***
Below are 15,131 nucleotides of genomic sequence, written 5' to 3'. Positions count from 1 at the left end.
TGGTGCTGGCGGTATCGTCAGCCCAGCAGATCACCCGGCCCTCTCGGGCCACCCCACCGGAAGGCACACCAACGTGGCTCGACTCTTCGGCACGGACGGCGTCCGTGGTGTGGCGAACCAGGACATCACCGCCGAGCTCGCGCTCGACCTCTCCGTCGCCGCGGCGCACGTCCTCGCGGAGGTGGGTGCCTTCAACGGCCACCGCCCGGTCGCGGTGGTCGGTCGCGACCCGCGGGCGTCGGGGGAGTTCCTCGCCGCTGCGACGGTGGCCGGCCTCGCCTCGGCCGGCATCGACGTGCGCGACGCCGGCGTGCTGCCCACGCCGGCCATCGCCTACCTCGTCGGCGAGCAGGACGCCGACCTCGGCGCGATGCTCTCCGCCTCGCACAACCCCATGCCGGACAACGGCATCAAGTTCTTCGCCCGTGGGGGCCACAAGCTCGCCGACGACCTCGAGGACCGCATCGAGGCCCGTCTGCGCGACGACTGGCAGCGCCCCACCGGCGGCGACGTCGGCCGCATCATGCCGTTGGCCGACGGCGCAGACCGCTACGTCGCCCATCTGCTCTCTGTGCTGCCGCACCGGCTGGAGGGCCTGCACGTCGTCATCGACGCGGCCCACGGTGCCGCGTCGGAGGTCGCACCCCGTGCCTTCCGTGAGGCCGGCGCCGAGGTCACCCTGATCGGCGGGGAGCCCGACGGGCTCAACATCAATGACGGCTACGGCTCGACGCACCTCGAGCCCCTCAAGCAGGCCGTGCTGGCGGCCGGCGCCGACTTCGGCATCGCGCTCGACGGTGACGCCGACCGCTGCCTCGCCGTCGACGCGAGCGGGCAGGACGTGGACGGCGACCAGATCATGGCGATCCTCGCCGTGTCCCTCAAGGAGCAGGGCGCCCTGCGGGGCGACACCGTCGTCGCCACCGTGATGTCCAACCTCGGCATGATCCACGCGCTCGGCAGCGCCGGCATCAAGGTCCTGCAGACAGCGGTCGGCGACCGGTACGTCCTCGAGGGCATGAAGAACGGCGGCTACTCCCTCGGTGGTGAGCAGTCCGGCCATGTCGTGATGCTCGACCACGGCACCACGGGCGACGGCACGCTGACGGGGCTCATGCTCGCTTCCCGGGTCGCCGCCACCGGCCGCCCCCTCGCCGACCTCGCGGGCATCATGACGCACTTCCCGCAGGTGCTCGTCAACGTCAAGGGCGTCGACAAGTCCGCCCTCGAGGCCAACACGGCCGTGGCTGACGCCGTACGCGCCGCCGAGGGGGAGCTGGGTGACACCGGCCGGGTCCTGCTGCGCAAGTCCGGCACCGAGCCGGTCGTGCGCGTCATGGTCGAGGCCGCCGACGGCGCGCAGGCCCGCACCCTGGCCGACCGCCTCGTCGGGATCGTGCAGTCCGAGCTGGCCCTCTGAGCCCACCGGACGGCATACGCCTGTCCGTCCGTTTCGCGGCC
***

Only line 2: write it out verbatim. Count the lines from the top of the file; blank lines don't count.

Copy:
TGGTGCTGGCGGTATCGTCAGCCCAGCAGATCACCCGGCCCTCTCGGGCCACCCCACCGGAAGGCACACCAACGTGGCTCGACTCTTCGGCACGGACGGCGTCCGTGGTGTGGCGAACCAGGACATCACCGCCGAGCTCGCGCTCGACCTCTCCGTCGCCGCGGCGCACGTCCTCGCGGAGGTGGGTGCCTTCAACGGCCACCGCCCGGTCGCGGTGGTCGGTCGCGACCCGCGGGCGTCGGGGGAGTTCCTCGCCGCTGCGACGGTGGCCGGCCTCGCCTCGGCCGGCATCGACGTGCGCGACGCCGGCGTGCTGCCCACGCCGGCCATCGCCTACCTCGTCGGCGAGCAGGACGCCGACCTCGGCGCGATGCTCTCCGCCTCGCACAACCCCATGCCGGACAACGGCATCAAGTTCTTCGCCCGTGGGGGCCACAAGCTCGCCGACGACCTCGAGGACCGCATCGAGGCCCGTCTGCGCGACGACTGGCAGCGCCCCACCGGCGGCGACGTCGGCCGCATCATGCCGTTGGCCGACGGCGCAGACCGCTACGTCGCCCATCTGCTCTCTGTGCTGCCGCACCGGCTGGAGGGCCTGCACGTCGTCATCGACGCGGCCCACGGTGCCGCGTCGGAGGTCGCACCCCGTGCCTTCCGTGAGGCCGGCGCCGAGGTCACCCTGATCGGCGGGGAGCCCGACGGGCTCAACATCAATGACGGCTACGGCTCGACGCACCTCGAGCCCCTCAAGCAGGCCGTGCTGGCGGCCGGCGCCGACTTCGGCATCGCGCTCGACGGTGACGCCGACCGCTGCCTCGCCGTCGACGCGAGCGGGCAGGACGTGGACGGCGACCAGATCATGGCGATCCTCGCCGTGTCCCTCAAGGAGCAGGGCGCCCTGCGGGGCGACACCGTCGTCGCCACCGTGATGTCCAACCTCGGCATGATCCACGCGCTCGGCAGCGCCGGCATCAAGGTCCTGCAGACAGCGGTCGGCGACCGGTACGTCCTCGAGGGCATGAAGAACGGCGGCTACTCCCTCGGTGGTGAGCAGTCCGGCCATGTCGTGATGCTCGACCACGGCACCACGGGCGACGGCACGCTGACGGGGCTCATGCTCGCTTCCCGGGTCGCCGCCACCGGCCGCCCCCTCGCCGACCTCGCGGGCATCATGACGCACTTCCCGCAGGTGCTCGTCAACGTCAAGGGCGTCGACAAGTCCGCCCTCGAGGCCAACACGGCCGTGGCTGACGCCGTACGCGCCGCCGAGGGGGAGCTGGGTGACACCGGCCGGGTCCTGCTGCGCAAGTCCGGCACCGAGCCGGTCGTGCGCGTCATGGTCGAGGCCGCCGACGGCGCGCAGGCCCGCACCCTGGCCGACCGCCTCGTCGGGATCGTGCAGTCCGAGCTGGCCCTCTGAGCCCACCGGACGGCATACGCCTGTCCGTCCGTTTCGCGGCC